I spy with my little eye

I spy with my little eye

October 15, 2009 13:03
2 minute read.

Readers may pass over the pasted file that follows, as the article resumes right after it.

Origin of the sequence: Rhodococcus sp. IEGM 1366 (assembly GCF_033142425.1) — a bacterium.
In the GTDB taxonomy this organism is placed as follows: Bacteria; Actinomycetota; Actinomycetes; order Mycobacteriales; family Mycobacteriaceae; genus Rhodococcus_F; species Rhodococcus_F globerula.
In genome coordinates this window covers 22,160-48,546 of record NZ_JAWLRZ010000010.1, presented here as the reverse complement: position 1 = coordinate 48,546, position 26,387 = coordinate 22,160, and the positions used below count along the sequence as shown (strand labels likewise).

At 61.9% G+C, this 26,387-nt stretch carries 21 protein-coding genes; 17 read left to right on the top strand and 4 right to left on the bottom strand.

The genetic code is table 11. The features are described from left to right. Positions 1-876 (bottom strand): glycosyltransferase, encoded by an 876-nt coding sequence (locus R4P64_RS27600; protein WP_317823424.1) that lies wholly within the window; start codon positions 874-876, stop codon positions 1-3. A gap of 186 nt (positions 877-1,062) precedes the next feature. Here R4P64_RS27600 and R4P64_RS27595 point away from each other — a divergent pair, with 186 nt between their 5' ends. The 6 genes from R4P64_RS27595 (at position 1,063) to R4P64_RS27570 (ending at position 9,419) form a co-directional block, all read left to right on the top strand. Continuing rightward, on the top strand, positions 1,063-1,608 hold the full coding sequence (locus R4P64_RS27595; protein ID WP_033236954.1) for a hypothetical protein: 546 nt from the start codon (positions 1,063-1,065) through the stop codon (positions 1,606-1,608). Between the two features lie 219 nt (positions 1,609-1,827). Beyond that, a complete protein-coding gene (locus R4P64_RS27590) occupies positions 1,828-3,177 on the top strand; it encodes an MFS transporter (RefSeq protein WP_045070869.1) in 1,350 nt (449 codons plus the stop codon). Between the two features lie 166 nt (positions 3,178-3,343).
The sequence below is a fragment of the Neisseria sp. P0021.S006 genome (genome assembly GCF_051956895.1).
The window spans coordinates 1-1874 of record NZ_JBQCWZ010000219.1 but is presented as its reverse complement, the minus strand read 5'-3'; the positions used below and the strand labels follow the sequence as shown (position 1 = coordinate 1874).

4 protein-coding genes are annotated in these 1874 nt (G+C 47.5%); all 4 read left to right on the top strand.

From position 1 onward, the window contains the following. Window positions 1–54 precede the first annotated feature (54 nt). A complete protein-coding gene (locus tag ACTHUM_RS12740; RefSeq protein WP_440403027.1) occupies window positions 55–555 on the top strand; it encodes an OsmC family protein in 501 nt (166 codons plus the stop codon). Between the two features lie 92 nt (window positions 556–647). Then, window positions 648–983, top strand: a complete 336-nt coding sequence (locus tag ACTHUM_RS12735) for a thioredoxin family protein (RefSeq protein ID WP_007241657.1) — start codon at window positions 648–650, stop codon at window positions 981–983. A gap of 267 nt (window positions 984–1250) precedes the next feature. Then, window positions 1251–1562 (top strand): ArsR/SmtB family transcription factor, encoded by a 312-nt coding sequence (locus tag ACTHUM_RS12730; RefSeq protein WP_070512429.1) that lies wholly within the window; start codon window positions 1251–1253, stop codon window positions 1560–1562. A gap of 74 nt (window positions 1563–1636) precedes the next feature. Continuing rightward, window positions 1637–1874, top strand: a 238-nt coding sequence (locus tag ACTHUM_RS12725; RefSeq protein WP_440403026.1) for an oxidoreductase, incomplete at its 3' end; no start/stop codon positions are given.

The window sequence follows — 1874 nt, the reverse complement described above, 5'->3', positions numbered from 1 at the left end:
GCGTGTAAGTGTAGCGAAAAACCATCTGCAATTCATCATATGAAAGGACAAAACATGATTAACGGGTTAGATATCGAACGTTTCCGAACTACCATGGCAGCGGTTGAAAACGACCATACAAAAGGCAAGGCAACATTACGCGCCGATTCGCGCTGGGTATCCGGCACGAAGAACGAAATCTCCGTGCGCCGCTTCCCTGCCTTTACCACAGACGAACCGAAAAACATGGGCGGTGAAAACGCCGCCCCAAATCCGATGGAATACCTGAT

Movie lovers rejoice as the sixth annual Jewish Eye World Film Festival takes place in Ashkelon (at the Cinematheque of the International Conference Centre of the Ashkelon College, to be exact) for the third time. Monday night sees the festival's gala opening and in attendance will be: Limor Livnat (Minister for Culture and Sports), Benny Vaknin (Mayor of Ashkelon), Luigi Mattiolo (Italian Ambassador to Israel) as well as directors, producers and actors from both Israel and abroad. This year's guest of honor is the well-known Italian film director Liliana Cavani, who will present her film on Albert Einstein, aptly titled Einstein. A number of films will be using Einstein as their subject; particularly as the Jewish Eye World Film Festival is using this as a platform to celebrate the 130th anniversary of his birth. During the nine days of the festival, 84 Jewish films from 24 countries will be shown - and there will be a competition in three film categories: movies/full length feature films, full length documentary films and documentary films/short dramas. This year the festival focuses on presentations that mark important events in the history of the Jewish people and of the State of Israel. In addition to the 130th anniversary of the birth of Einstein, there are other milestones acknowledged by productions at the festival: 150 years since the birth of Sholom Aleichem, 80 years since the establishment of the Jewish Agency, 80 years since the emigration from Libya to Israel, the Jewish heritage of Morocco in memory of Jo Amar and also films celebrating the 100th anniversary of the establishment of Tel Aviv. The festival will conclude with a marathon of 22 Israeli films. Promoters Oded Guy and Gadi Kastel feel that the Jewish Eye festival is concerned with collecting the best Jewish films from Israel and the wider world and their screening before the Israeli public, as well as guests from outside. "The films," say the producers, "were chosen out of literally hundreds of films on Jewish subjects." They point out that in comparison with other film festivals, the criteria for receipt of films to this festival or the competition is not the weightiness or artistry, rather their intrinsic Jewish value. Guy and Castel explain that "the festival deals with neither the Israeli-Palestinian dispute in particular, nor the wider Israeli-Arab conflict. A more important idea of a 'Jewish film' is that it deals with Jewish identity, history, culture, Israeli community, humor, music, art and more." The Jewish Eye festival is also important for Ashkelon itself. It helps to put this coastal town on the map, in terms of hosting a big and important film festival. So, if you want to share in Ashkelon's pride, take a visit to the Jewish Eye World Film Festival and enjoy a wide variety of films from Israel and across the globe. The Jewish Eye World Film Festival runs through till October 27. For more info visit www.jewisheye.org.il

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